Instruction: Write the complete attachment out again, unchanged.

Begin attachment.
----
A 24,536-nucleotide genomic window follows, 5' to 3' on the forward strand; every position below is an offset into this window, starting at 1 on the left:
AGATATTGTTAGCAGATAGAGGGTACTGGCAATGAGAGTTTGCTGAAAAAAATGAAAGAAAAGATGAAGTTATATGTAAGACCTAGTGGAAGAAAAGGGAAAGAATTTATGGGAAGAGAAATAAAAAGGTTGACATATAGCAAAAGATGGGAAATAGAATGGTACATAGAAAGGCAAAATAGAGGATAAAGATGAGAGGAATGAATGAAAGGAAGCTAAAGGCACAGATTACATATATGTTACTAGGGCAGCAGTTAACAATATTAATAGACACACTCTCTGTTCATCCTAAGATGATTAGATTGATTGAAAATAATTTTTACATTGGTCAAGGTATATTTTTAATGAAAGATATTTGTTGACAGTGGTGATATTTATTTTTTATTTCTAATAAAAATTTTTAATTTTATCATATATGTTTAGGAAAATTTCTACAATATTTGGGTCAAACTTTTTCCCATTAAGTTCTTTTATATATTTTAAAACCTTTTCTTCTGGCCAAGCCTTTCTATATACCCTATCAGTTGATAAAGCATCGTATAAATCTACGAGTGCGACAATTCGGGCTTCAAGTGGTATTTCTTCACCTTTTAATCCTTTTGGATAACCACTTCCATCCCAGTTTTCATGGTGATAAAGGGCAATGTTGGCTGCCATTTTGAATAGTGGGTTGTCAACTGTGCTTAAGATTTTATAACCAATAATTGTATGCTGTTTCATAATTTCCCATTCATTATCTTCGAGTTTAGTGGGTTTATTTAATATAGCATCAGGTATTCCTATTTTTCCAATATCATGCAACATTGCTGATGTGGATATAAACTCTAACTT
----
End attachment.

A 24,536-nucleotide genomic window follows, 5' to 3' on the forward strand; every position below is an offset into this window, starting at 1 on the left:
AGATATTGTTAGCAGATAGAGGGTACTGGCAATGAGAGTTTGCTGAAAAAAATGAAAGAAAAGATGAAGTTATATGTAAGACCTAGTGGAAGAAAAGGGAAAGAATTTATGGGAAGAGAAATAAAAAGGTTGACATATAGCAAAAGATGGGAAATAGAATGGTACATAGAAAGGCAAAATAGAGGATAAAGATGAGAGGAATGAATGAAAGGAAGCTAAAGGCACAGATTACATATATGTTACTAGGGCAGCAGTTAACAATATTAATAGACACACTCTCTGTTCATCCTAAGATGATTAGATTGATTGAAAATAATTTTTACATTGGTCAAGGTATATTTTTAATGAAAGATATTTGTTGACAGTGGTGATATTTATTTTTTATTTCTAATAAAAATTTTTAATTTTATCATATATGTTTAGGAAAATTTCTACAATATTTGGGTCAAACTTTTTCCCATTAAGTTCTTTTATATATTTTAAAACCTTTTCTTCTGGCCAAGCCTTTCTATATACCCTATCAGTTGATAAAGCATCGTATAAATCTACGAGTGCGACAATTCGGGCTTCAAGTGGTATTTCTTCACCTTTTAATCCTTTTGGATAACCACTTCCATCCCAGTTTTCATGGTGATAAAGGGCAATGTTGGCTGCCATTTTGAATAGTGGGTTGTCAACTGTGCTTAAGATTTTATAACCAATAATTGTATGCTGTTTCATAATTTCCCATTCATTATCTTCGAGTTTAGTGGGTTTATTTAATATAGCATCAGGTATTCCTATTTTTCCAATATCATGCAACATTGCTGATGTGGATATAAACTCTAACTT